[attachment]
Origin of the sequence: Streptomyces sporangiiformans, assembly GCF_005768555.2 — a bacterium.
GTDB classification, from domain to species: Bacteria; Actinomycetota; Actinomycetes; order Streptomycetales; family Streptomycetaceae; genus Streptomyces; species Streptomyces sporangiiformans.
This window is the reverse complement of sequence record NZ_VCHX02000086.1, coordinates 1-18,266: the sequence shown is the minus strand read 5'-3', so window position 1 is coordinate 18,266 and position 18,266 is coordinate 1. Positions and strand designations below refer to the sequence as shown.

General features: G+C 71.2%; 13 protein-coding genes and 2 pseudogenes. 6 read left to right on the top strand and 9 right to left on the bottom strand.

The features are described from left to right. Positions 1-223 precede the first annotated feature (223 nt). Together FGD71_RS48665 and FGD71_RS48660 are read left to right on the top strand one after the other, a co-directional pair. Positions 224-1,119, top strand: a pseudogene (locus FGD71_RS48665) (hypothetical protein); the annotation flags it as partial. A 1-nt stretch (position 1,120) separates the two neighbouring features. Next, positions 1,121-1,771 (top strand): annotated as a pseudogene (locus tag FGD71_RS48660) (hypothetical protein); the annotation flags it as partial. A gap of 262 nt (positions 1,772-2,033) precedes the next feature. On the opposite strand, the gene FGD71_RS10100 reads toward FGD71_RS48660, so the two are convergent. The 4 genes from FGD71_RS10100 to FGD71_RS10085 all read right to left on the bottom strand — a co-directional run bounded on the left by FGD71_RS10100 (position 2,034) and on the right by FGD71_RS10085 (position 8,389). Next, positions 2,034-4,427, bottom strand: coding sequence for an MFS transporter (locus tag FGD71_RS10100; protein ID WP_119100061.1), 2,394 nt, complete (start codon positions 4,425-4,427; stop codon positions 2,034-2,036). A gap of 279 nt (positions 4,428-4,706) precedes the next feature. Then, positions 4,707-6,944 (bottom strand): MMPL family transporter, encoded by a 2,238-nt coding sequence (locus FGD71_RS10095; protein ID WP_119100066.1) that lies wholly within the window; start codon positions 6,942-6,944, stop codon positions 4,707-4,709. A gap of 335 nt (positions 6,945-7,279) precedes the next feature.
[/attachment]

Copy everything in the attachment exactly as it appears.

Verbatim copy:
Origin of the sequence: Streptomyces sporangiiformans, assembly GCF_005768555.2 — a bacterium.
GTDB classification, from domain to species: Bacteria; Actinomycetota; Actinomycetes; order Streptomycetales; family Streptomycetaceae; genus Streptomyces; species Streptomyces sporangiiformans.
This window is the reverse complement of sequence record NZ_VCHX02000086.1, coordinates 1-18,266: the sequence shown is the minus strand read 5'-3', so window position 1 is coordinate 18,266 and position 18,266 is coordinate 1. Positions and strand designations below refer to the sequence as shown.

General features: G+C 71.2%; 13 protein-coding genes and 2 pseudogenes. 6 read left to right on the top strand and 9 right to left on the bottom strand.

The features are described from left to right. Positions 1-223 precede the first annotated feature (223 nt). Together FGD71_RS48665 and FGD71_RS48660 are read left to right on the top strand one after the other, a co-directional pair. Positions 224-1,119, top strand: a pseudogene (locus FGD71_RS48665) (hypothetical protein); the annotation flags it as partial. A 1-nt stretch (position 1,120) separates the two neighbouring features. Next, positions 1,121-1,771 (top strand): annotated as a pseudogene (locus tag FGD71_RS48660) (hypothetical protein); the annotation flags it as partial. A gap of 262 nt (positions 1,772-2,033) precedes the next feature. On the opposite strand, the gene FGD71_RS10100 reads toward FGD71_RS48660, so the two are convergent. The 4 genes from FGD71_RS10100 to FGD71_RS10085 all read right to left on the bottom strand — a co-directional run bounded on the left by FGD71_RS10100 (position 2,034) and on the right by FGD71_RS10085 (position 8,389). Next, positions 2,034-4,427, bottom strand: coding sequence for an MFS transporter (locus tag FGD71_RS10100; protein ID WP_119100061.1), 2,394 nt, complete (start codon positions 4,425-4,427; stop codon positions 2,034-2,036). A gap of 279 nt (positions 4,428-4,706) precedes the next feature. Then, positions 4,707-6,944 (bottom strand): MMPL family transporter, encoded by a 2,238-nt coding sequence (locus FGD71_RS10095; protein ID WP_119100066.1) that lies wholly within the window; start codon positions 6,942-6,944, stop codon positions 4,707-4,709. A gap of 335 nt (positions 6,945-7,279) precedes the next feature.